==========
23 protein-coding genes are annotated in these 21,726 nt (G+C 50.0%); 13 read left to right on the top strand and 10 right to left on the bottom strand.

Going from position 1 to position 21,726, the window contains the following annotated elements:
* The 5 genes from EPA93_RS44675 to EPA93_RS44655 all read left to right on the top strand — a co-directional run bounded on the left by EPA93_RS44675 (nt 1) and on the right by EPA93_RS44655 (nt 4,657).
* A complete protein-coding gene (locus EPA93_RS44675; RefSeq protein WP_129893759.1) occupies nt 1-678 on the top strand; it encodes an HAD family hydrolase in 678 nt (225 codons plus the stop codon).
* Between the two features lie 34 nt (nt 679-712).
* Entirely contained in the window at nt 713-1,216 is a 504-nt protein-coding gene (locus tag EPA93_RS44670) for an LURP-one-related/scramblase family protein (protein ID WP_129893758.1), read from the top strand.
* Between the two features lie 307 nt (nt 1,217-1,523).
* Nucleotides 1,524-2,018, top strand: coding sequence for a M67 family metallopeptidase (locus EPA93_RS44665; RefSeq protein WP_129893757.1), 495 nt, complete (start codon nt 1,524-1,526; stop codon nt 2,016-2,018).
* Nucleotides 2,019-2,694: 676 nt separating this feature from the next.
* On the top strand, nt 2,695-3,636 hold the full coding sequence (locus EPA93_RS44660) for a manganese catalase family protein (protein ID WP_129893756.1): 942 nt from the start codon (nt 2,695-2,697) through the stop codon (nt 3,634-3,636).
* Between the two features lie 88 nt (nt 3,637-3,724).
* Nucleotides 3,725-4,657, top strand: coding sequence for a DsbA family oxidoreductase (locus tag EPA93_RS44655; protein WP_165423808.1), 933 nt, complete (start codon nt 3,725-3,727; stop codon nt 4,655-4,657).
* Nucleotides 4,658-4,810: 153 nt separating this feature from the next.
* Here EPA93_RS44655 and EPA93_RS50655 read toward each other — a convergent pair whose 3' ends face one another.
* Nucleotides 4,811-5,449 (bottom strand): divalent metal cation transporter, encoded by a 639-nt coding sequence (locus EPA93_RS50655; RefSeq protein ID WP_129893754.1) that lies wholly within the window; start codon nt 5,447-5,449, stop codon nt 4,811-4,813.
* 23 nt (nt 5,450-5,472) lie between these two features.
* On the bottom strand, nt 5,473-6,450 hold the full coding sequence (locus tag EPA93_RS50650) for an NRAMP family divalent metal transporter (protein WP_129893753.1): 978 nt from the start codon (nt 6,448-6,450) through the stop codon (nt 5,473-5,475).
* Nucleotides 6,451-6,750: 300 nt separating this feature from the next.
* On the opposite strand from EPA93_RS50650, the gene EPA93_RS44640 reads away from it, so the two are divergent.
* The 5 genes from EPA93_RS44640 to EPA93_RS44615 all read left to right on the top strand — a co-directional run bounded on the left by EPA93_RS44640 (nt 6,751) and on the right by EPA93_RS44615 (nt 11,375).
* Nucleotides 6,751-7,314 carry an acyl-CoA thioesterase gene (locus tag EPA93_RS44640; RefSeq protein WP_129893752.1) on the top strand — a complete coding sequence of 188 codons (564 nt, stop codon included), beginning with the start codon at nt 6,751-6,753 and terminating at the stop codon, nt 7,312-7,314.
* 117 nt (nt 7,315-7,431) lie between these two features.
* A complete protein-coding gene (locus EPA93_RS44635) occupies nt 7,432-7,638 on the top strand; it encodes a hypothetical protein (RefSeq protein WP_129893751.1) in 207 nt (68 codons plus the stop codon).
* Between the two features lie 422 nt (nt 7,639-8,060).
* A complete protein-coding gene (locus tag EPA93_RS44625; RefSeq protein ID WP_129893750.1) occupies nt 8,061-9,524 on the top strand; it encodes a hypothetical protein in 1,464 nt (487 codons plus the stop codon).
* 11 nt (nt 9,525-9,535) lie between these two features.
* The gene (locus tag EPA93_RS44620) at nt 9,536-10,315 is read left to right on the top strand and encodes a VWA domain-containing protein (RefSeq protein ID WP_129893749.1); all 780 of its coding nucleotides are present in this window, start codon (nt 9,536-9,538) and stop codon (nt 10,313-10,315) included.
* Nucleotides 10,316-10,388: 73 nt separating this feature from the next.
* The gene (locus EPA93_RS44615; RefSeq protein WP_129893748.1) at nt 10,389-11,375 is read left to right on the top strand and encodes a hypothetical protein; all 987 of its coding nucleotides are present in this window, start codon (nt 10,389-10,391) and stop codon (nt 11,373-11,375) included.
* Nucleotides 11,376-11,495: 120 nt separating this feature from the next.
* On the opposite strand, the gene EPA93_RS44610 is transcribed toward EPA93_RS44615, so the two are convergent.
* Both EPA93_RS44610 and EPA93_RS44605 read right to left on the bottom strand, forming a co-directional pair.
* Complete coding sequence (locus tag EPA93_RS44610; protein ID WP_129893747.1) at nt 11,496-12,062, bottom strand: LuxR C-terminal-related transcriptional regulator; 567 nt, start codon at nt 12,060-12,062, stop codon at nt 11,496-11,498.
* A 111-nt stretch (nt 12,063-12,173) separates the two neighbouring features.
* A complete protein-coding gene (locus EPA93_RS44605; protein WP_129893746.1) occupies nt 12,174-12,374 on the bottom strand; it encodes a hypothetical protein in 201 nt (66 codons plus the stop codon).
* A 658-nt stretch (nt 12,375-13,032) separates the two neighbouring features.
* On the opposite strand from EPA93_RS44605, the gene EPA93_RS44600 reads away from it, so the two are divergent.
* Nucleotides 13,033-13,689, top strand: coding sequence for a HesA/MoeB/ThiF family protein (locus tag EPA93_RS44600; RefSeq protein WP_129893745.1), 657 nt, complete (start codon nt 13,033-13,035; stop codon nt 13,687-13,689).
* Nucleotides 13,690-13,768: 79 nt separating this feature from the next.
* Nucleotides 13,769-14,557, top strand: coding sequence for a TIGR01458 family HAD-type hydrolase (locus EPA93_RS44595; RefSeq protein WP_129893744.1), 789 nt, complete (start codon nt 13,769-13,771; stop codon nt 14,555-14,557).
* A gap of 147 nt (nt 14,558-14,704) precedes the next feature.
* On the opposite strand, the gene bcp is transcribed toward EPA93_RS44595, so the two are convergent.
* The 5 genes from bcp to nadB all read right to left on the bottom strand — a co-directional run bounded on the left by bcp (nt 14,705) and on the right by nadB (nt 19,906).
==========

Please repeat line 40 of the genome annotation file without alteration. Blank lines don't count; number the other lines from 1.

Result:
* Nucleotides 13,769-14,557, top strand: coding sequence for a TIGR01458 family HAD-type hydrolase (locus EPA93_RS44595; RefSeq protein WP_129893744.1), 789 nt, complete (start codon nt 13,769-13,771; stop codon nt 14,555-14,557).